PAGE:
7) Kinzie St Railroad Bridge, Chicago, IL (41.888528, -87.639167)

My photo, taken on a mid-February day with the sun breaking despite lingering snow showers.
We stay in Chicago for the next bridge on our list. I'm going to save myself numerous comments by stating that technically, the Kinzie St Railroad Bridge is still in service, as Union Pacific lowers the bridge and drives a hi-rail truck over it once a year. However, the line east of the Chicago River has not been used since 2000, and will not be used any time soon. It's an icon of the Chicago River, and that's why I'm including it on this list.

The first bridge in this area was built in 1848 for the Galena & Chicago Union Railroad, Chicago's first railroad of what would become hundreds. A swing bridge replaced the original in 1879, and this too was replaced by the current bridge in 1907.

The bridge was used for industrial operations as far east as Navy Pier, but only served commuters for a few years, as the Chicago & North Western Station (now known as Ogilvie) was completed in 1911. It served the Chicago Sun-Times until 2000, when it put permanently out-of-service.

6) Rooks Creek Bridge - Between Pontiac and Chenoa, IL (40.81397, -88.67761)

While the Kinzie St Bridge is an icon, not every abandoned bridge can hold that status. In fact, the vast majority of abandoned bridges may not seem to be interesting at first glance, but each has a story. Here, the story is of the significant challenges interurban railways faced in the early 20th century.
Rooks Creek Bridge. Image: John Marvig
As you can see, the bridge is still standing, but you could hardly tell it was ever intended to be a railroad bridge from its condition. The bridge was built in 1909 for the Bloomington Pontiac & Joliet Interurban Railway, intended to connect its namesake cities. Ultimately, like many interurbans, it was dreamed to be more than it ever became, as the BP&J only ran between Dwight & Pontiac. The line would've directly paralleled the much larger Chicago & Alton Railroad, which still today has passenger service via Amtrak. By 1925, with the construction of Route 66, it was clear an interurban could not survive, and the railroad was abandoned.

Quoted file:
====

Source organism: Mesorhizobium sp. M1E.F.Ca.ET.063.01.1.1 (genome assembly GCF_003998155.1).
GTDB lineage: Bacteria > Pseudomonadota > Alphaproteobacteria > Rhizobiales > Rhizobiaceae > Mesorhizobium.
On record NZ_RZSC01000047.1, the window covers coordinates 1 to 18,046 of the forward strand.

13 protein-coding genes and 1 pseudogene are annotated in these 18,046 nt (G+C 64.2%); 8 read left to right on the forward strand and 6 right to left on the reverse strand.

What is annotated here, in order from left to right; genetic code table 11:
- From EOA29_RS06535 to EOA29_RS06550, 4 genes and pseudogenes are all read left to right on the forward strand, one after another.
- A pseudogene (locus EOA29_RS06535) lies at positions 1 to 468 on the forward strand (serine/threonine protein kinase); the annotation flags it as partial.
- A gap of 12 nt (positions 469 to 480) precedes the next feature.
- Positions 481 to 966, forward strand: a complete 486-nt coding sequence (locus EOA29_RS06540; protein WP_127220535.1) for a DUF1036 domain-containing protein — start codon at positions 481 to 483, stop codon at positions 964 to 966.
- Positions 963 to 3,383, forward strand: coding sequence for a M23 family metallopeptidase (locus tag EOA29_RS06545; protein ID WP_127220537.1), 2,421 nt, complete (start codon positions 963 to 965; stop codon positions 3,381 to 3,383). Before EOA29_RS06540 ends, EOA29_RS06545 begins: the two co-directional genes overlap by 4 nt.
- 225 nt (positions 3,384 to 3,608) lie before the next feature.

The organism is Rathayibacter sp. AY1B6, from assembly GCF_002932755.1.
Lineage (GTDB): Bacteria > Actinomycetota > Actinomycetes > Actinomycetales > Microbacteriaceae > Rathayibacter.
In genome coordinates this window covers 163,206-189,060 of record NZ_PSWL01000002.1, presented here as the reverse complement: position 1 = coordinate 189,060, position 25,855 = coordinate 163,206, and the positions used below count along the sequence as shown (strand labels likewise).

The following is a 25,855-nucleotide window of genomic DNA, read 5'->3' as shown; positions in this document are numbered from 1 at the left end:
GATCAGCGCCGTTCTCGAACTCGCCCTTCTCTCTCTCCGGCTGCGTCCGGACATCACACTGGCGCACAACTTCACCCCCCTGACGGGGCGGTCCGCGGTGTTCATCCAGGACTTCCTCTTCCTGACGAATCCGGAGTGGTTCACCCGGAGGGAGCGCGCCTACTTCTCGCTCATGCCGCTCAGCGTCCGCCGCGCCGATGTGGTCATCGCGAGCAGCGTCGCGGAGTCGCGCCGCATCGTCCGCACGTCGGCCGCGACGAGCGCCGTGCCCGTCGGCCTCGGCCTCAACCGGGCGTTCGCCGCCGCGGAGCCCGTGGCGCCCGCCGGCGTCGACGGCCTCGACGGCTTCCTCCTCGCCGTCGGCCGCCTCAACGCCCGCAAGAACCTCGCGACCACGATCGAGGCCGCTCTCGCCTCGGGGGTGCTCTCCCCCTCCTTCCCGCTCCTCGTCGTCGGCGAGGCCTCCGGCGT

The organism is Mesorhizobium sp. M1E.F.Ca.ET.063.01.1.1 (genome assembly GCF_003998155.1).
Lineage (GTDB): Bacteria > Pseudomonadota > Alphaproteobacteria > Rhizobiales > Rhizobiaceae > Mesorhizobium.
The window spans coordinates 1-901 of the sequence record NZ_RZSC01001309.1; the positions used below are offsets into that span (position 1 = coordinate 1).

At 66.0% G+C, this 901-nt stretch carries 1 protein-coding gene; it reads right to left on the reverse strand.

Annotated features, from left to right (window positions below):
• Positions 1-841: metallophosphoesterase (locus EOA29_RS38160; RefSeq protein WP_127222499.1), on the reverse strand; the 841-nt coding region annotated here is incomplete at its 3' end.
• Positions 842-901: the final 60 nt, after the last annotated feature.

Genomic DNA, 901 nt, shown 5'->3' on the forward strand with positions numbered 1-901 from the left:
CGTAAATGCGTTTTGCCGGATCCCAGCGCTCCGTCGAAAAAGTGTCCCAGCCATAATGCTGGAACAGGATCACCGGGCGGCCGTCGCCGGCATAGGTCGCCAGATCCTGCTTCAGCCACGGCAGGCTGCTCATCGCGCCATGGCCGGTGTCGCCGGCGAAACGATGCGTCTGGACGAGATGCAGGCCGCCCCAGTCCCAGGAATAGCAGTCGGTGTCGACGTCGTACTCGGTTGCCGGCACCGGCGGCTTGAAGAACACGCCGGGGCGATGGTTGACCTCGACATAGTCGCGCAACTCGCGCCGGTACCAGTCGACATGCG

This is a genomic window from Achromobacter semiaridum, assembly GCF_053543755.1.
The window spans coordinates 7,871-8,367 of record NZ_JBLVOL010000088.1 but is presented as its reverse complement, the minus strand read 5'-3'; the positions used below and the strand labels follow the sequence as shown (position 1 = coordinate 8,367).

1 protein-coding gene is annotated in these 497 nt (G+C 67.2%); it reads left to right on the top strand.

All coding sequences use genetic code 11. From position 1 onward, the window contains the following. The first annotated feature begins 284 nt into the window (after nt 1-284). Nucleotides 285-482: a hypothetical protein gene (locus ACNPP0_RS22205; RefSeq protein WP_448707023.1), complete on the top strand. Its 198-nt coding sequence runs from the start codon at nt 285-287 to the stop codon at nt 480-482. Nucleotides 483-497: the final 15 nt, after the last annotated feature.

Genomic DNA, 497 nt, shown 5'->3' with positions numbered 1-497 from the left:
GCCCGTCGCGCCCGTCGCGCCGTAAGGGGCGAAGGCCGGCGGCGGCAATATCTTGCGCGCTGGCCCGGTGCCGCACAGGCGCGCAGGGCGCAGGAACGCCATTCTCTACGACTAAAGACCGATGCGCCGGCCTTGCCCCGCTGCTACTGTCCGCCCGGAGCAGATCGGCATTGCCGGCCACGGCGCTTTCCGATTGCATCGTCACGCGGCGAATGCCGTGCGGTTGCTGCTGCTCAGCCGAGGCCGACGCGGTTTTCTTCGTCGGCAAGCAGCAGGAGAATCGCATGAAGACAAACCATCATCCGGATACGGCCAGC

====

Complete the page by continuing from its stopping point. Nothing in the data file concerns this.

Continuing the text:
5) Gulf Mobile & Ohio Bridge over the Salt Creek (40.12316, -89.58891) 

Image: HAARGIS via Bridgehunter.com
This through truss bridge, located in rural Logan County, Illinois served a Chicago & Alton Railroad line between Peoria and Springfield. It later became part of the GM&O, and the Illinois Central later still after their merger. It was abandoned in the 1980's and removed before 1998 according to satellite imagery.

4) Rockford & Interurban Railway Bridge over the Pecatonica River (42.29852, -89.50655)

Here's what's left of another interurban railway bridge, this one east of Freeport, IL on the Pecatonica River.

Image: John Marvig, 2015 via Bridgehunter.com
Like the Rooks Creek Bridge, this also paralleled another railroad; in this case the Chicago & Northwestern between Rockford and Freeport. It too is abandoned, and it too had another bridge over the Pecatonica River, which is still standing and part of the Pecatonica Prairie Trail.

But this bridge was built in 1904 for the Rockford & Interurban Railway. Unfortunately, no image of the bridge appears to exist on the internet, other than John Marvig's picture of the piers that remain today. The line remained in service until 1930, with the bridge being demolished two years later.

3) Iowa Central Railroad Bridge at Keithsburg, IL. (41.1055, -90.95151)